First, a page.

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Thursday, 7 June, 2001, 00:11 GMT 01:11 UK
The long road to the vote
Candidate talks to voter
The four-week election campaign is now tradition
By BBC Scotland's David Allison

The long haul is finally over for the hundreds of candidates who have travelled many thousands of miles in the quest for votes.

The four-week election campaign has become a tradition in Britain and one which the voters and the politicians have become accustomed to.

What has perhaps stood out about this campaign has been the unique build-up to it, with a May poll date ruled out because of the foot-and-mouth crisis.

Polling station
Polling day finally arrives
But why a four-week campaign? It was not always like this.

When the Conservative prime minister Stanley Baldwin appealed for votes in the 1929 general election there were no planes, helicopters and battlebuses. Not to mention wall-to-wall coverage on television, radio and the internet.

Despite the limitations of transport and technology in those days, three weeks was deemed adequate to cover the whole country.

Today the dilemma is no longer about getting about, but more about where to go and how often.


We are dealing with democracy and the people are ruling, not the politicians

Owen Dudley Edwards
One party worker, who has spent the campaign travelling on a battlebus, said a fair amount of effort was put into keeping the media guessing.

She said: "We have no idea half of the time where we are going. Usually about 10 or 15 minutes before we arrive somewhere, they hand out a sheet which says 'you will soon be arriving in Rugby, Enfield, Gillingham or wherever, subject to delay'.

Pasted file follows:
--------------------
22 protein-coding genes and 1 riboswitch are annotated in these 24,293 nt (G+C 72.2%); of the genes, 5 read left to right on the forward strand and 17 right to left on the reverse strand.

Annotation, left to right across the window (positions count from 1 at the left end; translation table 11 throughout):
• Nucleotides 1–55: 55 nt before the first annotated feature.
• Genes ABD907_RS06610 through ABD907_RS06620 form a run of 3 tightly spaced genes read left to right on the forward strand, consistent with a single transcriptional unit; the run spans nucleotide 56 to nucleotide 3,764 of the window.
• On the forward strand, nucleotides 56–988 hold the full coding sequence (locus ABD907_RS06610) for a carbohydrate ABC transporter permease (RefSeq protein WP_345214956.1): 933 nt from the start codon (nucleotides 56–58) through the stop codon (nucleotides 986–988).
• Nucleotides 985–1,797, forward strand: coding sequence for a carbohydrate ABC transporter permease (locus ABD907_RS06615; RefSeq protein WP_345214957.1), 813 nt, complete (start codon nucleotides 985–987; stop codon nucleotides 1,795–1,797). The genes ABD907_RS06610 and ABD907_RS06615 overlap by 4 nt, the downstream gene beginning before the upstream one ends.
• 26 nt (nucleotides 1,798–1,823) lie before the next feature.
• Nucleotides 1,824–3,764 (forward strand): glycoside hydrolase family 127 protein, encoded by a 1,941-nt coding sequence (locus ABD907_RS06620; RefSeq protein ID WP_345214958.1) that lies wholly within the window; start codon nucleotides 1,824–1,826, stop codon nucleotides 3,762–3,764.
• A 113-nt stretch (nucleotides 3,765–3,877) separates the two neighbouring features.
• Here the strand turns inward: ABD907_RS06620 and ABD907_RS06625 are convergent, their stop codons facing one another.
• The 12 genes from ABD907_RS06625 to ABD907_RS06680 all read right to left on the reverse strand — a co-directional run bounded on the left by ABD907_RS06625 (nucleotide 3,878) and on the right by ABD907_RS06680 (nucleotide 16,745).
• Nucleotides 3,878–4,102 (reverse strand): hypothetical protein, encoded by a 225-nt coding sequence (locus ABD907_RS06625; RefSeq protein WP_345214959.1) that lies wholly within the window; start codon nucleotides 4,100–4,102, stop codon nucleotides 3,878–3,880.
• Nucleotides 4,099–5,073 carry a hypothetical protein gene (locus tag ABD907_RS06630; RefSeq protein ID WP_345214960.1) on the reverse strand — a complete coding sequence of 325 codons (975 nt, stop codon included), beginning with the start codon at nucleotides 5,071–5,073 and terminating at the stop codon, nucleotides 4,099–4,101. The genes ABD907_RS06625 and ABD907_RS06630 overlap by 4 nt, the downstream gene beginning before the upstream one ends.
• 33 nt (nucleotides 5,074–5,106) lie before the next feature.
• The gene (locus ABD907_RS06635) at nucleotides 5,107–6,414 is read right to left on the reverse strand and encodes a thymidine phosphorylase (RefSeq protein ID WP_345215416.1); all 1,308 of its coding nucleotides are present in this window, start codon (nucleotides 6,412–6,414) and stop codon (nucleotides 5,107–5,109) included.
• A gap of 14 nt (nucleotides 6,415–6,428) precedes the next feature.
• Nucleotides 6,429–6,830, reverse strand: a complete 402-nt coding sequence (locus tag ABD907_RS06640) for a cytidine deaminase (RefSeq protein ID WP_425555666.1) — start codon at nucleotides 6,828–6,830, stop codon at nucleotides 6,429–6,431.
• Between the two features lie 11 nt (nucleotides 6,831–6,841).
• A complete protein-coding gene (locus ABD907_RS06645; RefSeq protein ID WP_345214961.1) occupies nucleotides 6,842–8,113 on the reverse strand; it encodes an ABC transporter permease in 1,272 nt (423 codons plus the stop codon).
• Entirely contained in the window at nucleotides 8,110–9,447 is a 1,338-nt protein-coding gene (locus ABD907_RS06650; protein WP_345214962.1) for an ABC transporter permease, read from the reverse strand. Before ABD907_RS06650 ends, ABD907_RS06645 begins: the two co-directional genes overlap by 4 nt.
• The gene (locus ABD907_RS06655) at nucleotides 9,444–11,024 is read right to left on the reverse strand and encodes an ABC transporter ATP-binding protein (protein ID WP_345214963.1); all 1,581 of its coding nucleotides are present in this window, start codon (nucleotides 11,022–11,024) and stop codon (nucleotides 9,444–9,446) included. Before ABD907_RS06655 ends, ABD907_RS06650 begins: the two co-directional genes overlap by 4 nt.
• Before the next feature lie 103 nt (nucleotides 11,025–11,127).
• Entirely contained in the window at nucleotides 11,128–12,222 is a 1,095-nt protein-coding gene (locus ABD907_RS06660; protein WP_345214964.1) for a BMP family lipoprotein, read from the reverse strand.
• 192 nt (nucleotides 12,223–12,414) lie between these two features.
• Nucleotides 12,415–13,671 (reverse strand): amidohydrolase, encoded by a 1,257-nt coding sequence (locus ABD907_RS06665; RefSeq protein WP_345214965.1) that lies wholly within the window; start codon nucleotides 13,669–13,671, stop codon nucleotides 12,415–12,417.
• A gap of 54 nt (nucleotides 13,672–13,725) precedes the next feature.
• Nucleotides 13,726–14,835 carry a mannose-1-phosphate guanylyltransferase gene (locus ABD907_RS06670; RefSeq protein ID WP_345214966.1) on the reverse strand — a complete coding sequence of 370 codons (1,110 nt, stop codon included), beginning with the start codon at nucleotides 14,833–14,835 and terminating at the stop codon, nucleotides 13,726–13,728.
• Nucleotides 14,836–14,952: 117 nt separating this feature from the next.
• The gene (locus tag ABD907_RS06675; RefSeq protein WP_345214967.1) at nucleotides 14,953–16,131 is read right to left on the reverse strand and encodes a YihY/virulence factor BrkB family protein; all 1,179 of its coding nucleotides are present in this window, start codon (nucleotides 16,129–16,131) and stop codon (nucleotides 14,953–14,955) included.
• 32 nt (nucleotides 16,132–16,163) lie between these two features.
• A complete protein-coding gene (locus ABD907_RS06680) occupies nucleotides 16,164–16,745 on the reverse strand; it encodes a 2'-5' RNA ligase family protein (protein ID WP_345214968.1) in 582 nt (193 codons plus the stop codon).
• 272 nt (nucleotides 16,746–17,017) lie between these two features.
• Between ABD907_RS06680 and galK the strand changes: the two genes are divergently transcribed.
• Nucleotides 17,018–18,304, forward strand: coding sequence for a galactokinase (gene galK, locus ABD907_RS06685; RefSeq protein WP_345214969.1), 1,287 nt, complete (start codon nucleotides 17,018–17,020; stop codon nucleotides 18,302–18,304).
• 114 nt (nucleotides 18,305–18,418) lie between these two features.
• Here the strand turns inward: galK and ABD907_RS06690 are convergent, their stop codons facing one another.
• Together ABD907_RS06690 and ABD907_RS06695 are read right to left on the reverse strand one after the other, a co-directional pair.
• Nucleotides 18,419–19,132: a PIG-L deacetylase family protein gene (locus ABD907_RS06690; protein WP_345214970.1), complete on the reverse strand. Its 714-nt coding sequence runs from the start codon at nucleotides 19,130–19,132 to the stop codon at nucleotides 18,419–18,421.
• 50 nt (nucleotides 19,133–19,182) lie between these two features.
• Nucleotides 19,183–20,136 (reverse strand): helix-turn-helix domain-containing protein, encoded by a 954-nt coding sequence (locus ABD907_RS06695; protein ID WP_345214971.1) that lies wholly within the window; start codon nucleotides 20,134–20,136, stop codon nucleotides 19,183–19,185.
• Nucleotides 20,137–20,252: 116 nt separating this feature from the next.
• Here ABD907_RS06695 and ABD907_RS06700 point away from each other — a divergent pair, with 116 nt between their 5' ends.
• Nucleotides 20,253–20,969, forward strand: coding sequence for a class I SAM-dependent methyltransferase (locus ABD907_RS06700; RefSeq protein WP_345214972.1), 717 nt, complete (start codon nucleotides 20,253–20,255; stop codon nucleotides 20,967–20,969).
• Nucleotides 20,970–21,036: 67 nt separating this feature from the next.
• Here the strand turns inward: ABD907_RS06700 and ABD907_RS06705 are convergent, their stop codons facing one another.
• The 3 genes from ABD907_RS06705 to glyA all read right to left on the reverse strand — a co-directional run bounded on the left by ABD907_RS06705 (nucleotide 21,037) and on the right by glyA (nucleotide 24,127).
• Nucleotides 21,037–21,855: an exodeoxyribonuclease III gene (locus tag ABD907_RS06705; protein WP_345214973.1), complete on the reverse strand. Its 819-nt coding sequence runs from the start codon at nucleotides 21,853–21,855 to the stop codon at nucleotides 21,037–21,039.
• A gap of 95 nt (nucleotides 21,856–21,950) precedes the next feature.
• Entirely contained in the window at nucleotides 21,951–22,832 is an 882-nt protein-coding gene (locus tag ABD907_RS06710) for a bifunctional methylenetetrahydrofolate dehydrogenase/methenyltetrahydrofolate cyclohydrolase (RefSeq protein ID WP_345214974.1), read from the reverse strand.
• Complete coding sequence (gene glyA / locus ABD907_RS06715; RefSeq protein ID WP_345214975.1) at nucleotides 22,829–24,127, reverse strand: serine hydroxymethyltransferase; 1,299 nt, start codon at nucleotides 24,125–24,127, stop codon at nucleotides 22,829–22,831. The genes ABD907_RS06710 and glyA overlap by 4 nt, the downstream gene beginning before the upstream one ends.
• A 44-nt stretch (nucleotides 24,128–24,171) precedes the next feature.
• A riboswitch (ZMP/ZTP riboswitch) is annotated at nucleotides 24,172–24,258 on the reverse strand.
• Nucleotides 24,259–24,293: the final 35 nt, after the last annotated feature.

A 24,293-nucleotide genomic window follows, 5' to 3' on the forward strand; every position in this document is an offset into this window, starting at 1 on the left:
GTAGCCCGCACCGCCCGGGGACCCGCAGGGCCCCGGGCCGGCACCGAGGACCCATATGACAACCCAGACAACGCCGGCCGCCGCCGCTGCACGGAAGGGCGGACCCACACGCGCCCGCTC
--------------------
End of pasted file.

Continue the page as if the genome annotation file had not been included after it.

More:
"The bubble stays exactly the same wherever we are. It is a very tiring and long day and I won't be sad to see the back of that."

So, in a way, election campaigns have become a war of attrition, a marathon to test stamina, a poker game where someone is inevitably going to have to blink first.

Ample opportunity

Therefore, should and could the campaign be shortened?

"Absolutely not," said Owen Dudley Edwards of Edinburgh University's Department of History.

He said there should be plenty of time made available, giving the public ample opportunity to scrutinise the people seeking their votes and question them.

He said: "Politicians get a sense of being some sort of olympian superior beings, it is right that they should have a periodic humiliation.

"That they have to come back to earth, what they have to remember is who put them there.

"Sometimes they are going to have to answer questions - and sometimes rude gestures - from the people in the street.

"We are dealing with democracy and the people are ruling, not the politicians."

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